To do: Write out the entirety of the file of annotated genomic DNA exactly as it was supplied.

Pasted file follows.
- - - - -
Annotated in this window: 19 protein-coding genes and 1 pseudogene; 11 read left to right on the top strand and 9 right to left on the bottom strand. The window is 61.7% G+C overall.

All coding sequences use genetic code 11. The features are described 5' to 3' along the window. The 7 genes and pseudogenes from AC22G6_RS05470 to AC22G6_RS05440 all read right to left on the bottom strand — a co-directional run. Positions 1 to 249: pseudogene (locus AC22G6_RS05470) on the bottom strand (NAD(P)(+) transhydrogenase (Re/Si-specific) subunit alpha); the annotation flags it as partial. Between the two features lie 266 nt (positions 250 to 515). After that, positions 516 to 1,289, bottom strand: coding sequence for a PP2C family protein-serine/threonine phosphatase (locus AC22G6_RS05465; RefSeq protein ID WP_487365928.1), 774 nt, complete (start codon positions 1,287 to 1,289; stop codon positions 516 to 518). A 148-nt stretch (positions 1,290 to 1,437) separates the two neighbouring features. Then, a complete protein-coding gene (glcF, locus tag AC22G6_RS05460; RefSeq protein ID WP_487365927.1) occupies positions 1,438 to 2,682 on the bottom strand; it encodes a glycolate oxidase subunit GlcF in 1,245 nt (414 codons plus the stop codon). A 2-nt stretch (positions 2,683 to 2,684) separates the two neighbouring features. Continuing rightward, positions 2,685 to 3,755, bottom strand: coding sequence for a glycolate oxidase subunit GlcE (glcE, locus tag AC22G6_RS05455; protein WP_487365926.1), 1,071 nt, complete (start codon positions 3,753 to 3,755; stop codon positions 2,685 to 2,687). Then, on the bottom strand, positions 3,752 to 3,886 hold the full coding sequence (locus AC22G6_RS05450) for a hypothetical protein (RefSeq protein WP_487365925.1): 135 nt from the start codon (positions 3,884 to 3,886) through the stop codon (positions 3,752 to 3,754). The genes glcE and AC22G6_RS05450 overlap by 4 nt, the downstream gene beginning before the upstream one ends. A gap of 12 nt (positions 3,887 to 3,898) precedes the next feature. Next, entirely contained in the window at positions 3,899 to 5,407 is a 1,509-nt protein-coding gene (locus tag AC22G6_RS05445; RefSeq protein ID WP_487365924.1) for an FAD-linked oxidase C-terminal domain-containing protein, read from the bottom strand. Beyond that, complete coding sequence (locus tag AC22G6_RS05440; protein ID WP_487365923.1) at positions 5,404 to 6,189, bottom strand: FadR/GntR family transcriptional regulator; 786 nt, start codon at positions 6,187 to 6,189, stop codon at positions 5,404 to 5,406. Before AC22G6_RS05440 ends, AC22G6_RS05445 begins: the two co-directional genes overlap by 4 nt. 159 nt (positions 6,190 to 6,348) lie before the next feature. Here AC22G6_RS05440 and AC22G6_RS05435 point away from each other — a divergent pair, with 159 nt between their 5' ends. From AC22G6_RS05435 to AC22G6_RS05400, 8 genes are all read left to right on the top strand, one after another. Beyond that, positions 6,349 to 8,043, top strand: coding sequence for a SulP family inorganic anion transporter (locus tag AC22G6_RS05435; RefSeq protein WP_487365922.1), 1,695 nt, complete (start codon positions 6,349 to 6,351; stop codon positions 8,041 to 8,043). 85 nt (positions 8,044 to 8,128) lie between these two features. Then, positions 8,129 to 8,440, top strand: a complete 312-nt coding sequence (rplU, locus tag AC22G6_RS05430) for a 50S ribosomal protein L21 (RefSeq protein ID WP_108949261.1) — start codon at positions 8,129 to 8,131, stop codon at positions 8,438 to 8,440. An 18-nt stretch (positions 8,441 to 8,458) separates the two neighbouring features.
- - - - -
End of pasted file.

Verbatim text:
Annotated in this window: 19 protein-coding genes and 1 pseudogene; 11 read left to right on the top strand and 9 right to left on the bottom strand. The window is 61.7% G+C overall.

All coding sequences use genetic code 11. The features are described 5' to 3' along the window. The 7 genes and pseudogenes from AC22G6_RS05470 to AC22G6_RS05440 all read right to left on the bottom strand — a co-directional run. Positions 1 to 249: pseudogene (locus AC22G6_RS05470) on the bottom strand (NAD(P)(+) transhydrogenase (Re/Si-specific) subunit alpha); the annotation flags it as partial. Between the two features lie 266 nt (positions 250 to 515). After that, positions 516 to 1,289, bottom strand: coding sequence for a PP2C family protein-serine/threonine phosphatase (locus AC22G6_RS05465; RefSeq protein ID WP_487365928.1), 774 nt, complete (start codon positions 1,287 to 1,289; stop codon positions 516 to 518). A 148-nt stretch (positions 1,290 to 1,437) separates the two neighbouring features. Then, a complete protein-coding gene (glcF, locus tag AC22G6_RS05460; RefSeq protein ID WP_487365927.1) occupies positions 1,438 to 2,682 on the bottom strand; it encodes a glycolate oxidase subunit GlcF in 1,245 nt (414 codons plus the stop codon). A 2-nt stretch (positions 2,683 to 2,684) separates the two neighbouring features. Continuing rightward, positions 2,685 to 3,755, bottom strand: coding sequence for a glycolate oxidase subunit GlcE (glcE, locus tag AC22G6_RS05455; protein WP_487365926.1), 1,071 nt, complete (start codon positions 3,753 to 3,755; stop codon positions 2,685 to 2,687). Then, on the bottom strand, positions 3,752 to 3,886 hold the full coding sequence (locus AC22G6_RS05450) for a hypothetical protein (RefSeq protein WP_487365925.1): 135 nt from the start codon (positions 3,884 to 3,886) through the stop codon (positions 3,752 to 3,754). The genes glcE and AC22G6_RS05450 overlap by 4 nt, the downstream gene beginning before the upstream one ends. A gap of 12 nt (positions 3,887 to 3,898) precedes the next feature. Next, entirely contained in the window at positions 3,899 to 5,407 is a 1,509-nt protein-coding gene (locus tag AC22G6_RS05445; RefSeq protein ID WP_487365924.1) for an FAD-linked oxidase C-terminal domain-containing protein, read from the bottom strand. Beyond that, complete coding sequence (locus tag AC22G6_RS05440; protein ID WP_487365923.1) at positions 5,404 to 6,189, bottom strand: FadR/GntR family transcriptional regulator; 786 nt, start codon at positions 6,187 to 6,189, stop codon at positions 5,404 to 5,406. Before AC22G6_RS05440 ends, AC22G6_RS05445 begins: the two co-directional genes overlap by 4 nt. 159 nt (positions 6,190 to 6,348) lie before the next feature. Here AC22G6_RS05440 and AC22G6_RS05435 point away from each other — a divergent pair, with 159 nt between their 5' ends. From AC22G6_RS05435 to AC22G6_RS05400, 8 genes are all read left to right on the top strand, one after another. Beyond that, positions 6,349 to 8,043, top strand: coding sequence for a SulP family inorganic anion transporter (locus tag AC22G6_RS05435; RefSeq protein WP_487365922.1), 1,695 nt, complete (start codon positions 6,349 to 6,351; stop codon positions 8,041 to 8,043). 85 nt (positions 8,044 to 8,128) lie between these two features. Then, positions 8,129 to 8,440, top strand: a complete 312-nt coding sequence (rplU, locus tag AC22G6_RS05430) for a 50S ribosomal protein L21 (RefSeq protein ID WP_108949261.1) — start codon at positions 8,129 to 8,131, stop codon at positions 8,438 to 8,440. An 18-nt stretch (positions 8,441 to 8,458) separates the two neighbouring features.